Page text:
Page: 111

View: 9460

DOWNLOAD NOW »

Melbourne grew during the 19th century from its fledgling roots into a global metropolitan centre, and was home to many people from a range of social and cultural backgrounds. The Martin family arrived in Melbourne in 1839 and soon established themselves at the genteel Viewbank estate near Heidelberg. They were typical of the early, middle-class immigrants to Melbourne who brought their gentility and privilege with them to the colony. The Martins spent many years at Viewbank, and the physical remains they left behind provide a valuable case study for examining class negotiation in the colony through historical archaeology. In this important study, material culture is used to understand the unique way in which the Martin family used gentility to establish and maintain their class position.
Release

The Archaeology of Australia's History

Author: Graham Connah

Publisher: Cambridge University Press

ISBN: 9780521454759

Category: History

Page: 176

View: 6090

DOWNLOAD NOW »

The material world of European settlement in Australia has been uncovered not only by historians but by archaeologists as well. These archaeological enquiries have revealed new and direct pictures of the public and private lives of Australians at home and at work. This book presents many of the findings of Australian historical archaeology. It discusses the first European towns, the archaeology of convicts and archaeological evidence of the agricultural, maritime, industrial and manufacturing activities of early Australia. This book was published originally in hardback with the title Of the Hut I Builded: The Archaeology of Australia's History.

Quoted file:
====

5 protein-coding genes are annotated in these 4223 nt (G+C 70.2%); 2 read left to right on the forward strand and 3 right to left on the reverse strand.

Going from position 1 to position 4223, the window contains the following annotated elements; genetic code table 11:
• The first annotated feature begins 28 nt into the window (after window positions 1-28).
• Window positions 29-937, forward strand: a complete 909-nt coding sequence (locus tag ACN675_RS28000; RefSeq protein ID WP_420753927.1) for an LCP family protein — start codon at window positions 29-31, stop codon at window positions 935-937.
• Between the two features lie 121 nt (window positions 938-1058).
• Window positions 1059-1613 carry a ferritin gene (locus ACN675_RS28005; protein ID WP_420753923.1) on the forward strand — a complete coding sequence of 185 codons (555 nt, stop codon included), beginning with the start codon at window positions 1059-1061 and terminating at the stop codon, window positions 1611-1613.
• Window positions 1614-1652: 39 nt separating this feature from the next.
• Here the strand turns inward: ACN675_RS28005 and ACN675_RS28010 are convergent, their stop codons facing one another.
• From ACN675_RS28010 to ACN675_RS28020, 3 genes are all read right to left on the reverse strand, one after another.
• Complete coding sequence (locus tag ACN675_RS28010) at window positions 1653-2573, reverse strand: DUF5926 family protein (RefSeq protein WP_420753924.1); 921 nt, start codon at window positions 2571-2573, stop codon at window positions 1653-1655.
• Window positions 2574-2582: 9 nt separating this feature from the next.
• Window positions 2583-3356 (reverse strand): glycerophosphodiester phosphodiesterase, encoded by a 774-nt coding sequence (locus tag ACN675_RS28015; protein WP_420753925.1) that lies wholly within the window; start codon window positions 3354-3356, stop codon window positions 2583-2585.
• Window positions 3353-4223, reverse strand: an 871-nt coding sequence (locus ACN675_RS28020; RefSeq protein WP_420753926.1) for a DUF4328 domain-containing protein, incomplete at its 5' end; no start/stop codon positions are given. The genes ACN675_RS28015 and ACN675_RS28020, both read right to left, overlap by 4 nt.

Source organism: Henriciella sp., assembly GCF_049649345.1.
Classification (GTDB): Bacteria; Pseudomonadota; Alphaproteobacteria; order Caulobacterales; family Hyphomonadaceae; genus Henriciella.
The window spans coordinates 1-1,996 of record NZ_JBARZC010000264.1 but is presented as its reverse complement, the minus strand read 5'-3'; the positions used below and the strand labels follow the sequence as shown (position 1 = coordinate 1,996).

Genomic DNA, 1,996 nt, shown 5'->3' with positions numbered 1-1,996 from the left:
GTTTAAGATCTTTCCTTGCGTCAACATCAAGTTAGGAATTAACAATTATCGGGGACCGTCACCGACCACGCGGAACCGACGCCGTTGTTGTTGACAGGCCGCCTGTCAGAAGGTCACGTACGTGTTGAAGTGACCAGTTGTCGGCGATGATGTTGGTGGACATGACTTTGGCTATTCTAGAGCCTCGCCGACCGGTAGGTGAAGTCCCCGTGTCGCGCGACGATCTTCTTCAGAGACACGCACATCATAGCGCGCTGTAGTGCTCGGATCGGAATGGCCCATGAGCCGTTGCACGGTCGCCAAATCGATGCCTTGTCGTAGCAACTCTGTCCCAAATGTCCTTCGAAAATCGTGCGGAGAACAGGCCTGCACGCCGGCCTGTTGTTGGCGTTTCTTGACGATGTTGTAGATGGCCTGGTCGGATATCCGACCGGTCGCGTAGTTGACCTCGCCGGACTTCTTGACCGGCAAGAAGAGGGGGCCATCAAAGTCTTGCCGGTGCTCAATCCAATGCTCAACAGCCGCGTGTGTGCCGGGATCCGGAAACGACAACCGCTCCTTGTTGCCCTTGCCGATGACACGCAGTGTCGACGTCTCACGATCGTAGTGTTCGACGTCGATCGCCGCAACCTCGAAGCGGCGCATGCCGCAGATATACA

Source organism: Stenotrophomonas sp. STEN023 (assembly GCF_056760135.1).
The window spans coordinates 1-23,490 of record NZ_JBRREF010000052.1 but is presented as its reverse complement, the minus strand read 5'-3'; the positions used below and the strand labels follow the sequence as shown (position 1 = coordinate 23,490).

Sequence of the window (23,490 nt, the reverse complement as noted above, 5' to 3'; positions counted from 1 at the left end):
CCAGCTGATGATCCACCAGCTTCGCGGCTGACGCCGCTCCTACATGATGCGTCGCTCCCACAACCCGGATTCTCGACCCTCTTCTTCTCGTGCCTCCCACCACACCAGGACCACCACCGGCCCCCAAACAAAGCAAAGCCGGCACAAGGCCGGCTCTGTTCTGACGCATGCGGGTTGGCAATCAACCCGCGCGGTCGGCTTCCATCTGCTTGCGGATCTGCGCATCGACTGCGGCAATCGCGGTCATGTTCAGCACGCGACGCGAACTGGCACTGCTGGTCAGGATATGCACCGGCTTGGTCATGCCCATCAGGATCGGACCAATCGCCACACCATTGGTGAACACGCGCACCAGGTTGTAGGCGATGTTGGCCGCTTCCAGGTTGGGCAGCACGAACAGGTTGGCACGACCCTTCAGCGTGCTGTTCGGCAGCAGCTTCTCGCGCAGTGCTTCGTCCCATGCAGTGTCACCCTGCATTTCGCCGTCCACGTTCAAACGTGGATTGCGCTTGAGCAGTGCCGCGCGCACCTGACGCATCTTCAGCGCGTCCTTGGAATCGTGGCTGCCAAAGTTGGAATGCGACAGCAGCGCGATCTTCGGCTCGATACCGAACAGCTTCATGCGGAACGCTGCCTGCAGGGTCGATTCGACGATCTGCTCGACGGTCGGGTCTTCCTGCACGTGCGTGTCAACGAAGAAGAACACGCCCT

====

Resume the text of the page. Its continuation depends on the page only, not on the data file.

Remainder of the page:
Release

After Captain Cook

The Archaeology of the Recent Indigenous Past in Australia

Author: Rodney Harrison,Christine Williamson

Publisher: Rowman Altamira

ISBN: 9780759106574

Category: Social Science

Page: 231

View: 2759

DOWNLOAD NOW »

The papers collected in this volume address the historical archaeology of Aboriginal Australia & its application in researching the shared history of Aboriginal & settler Australians.
Release

Encyclopedia of archaeology

History and discoveries

Author: Tim Murray

Publisher: N.A

ISBN: 9781576071984

Category: History

Page: 1500

View: 2300

DOWNLOAD NOW »

Written by the most authoritative scholars from around the world, a massive treasurehouse of information on all aspects of archaeology, from prehistory to the present day.
Release

Site Surveys and Significance Assessment in Australian Archaeology

Author: Sharon Sullivan,Sandra Bowdler

Publisher: N.A

ISBN: 9780867845358

Category: Aboriginal Australians

Page: 151

View: 1297

DOWNLOAD NOW »

Papers by S. Bowdler, J. Clegg, P.J. Hughes and M.E. Sullivan, D. Witter, J. Flood, D. Byrne, B.J. Egloff, L. Haglund, R. Cosgrove, P. Vinnicombe, H. Sullivan, J. Hope, V. Attenbrow and T. Negerevich, annotated separately.
Release

The Oxford Companion to Archaeology

Author: Brian M. Fagan,Charlotte Beck

Publisher: Oxford University Press, USA

ISBN: N.A

Category: Religion

Page: 844

View: 2405

DOWNLOAD NOW »

Features articles written by archaeology scholars on such topics as bog bodies, underwater archaeology, the Pyramids of Giza, and the Valley of the Kings
Release